04:42 And I was well that's turned it was March 1953 and March 12th, in fact, so and the war ended in July. Thank God and 53.
05:01 But I did not participate in it.
05:05 I love butts.
05:09 You asked me a question. Did I lie about my know it was already written on the birth certificate when I was going to high school. I was in the tenth grade and you need to be a certain age to do work for the Western Union, you know.
05:25 And I sold one of those red jacket kernels. I want to go get a job somewhere and it wasn't hiring Western Union. Yeah, but you got to be certain 8:16. So it says you have a birth certificate to bring it over here. So she took care of that problem. But you know what I never to go work for the Western Union then you know, I'm sorry playing at Athletics and school and you're a couple years went by so fast Young by the time I realized you know, it is being the only one in the neighborhood here, you know, it's everybody is leaving, but of course everybody was older than me.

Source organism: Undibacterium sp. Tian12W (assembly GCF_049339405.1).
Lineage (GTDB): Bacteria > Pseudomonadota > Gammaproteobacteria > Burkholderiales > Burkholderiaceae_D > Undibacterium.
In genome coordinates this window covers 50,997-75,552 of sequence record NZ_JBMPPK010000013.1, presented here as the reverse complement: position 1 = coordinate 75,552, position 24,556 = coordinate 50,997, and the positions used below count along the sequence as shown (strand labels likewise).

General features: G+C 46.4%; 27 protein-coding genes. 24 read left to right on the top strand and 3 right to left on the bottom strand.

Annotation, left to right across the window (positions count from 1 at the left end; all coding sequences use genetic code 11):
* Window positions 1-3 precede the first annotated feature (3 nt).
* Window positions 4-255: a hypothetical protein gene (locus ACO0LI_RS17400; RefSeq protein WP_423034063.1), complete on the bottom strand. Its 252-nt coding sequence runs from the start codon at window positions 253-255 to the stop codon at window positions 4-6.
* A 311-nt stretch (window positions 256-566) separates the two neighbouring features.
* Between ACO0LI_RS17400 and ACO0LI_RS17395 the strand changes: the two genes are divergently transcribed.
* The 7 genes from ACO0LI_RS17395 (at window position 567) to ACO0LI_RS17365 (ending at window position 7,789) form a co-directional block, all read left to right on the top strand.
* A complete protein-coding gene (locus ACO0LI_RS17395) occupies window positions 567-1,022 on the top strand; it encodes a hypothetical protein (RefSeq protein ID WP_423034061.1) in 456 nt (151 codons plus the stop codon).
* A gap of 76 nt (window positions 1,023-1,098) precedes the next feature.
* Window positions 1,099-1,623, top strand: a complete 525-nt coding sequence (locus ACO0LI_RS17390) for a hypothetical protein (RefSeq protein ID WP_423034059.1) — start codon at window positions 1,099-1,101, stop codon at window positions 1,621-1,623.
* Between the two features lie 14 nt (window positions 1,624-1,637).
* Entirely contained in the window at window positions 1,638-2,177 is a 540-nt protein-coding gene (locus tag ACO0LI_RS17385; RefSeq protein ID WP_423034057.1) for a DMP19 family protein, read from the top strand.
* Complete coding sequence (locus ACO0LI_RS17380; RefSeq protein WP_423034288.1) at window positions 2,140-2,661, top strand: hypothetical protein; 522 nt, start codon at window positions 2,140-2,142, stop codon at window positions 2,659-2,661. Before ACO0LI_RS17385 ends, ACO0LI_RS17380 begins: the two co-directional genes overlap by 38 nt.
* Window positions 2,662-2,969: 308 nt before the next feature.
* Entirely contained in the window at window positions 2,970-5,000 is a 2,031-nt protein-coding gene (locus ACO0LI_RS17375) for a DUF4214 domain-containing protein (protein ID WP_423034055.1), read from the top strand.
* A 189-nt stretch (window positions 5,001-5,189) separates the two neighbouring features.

06:14 You know, so it was a fine time to use a birth certificate to make which I did, you know, and I have always been afraid of somebody coming back at me. I know that but not anymore. They won't put me back and not at this age anyway, but anyhow, I remember the good old days with you and let you know when I left. We have a uncle Mac, you know, you told my mom is if you got to do what he's got to do, you know and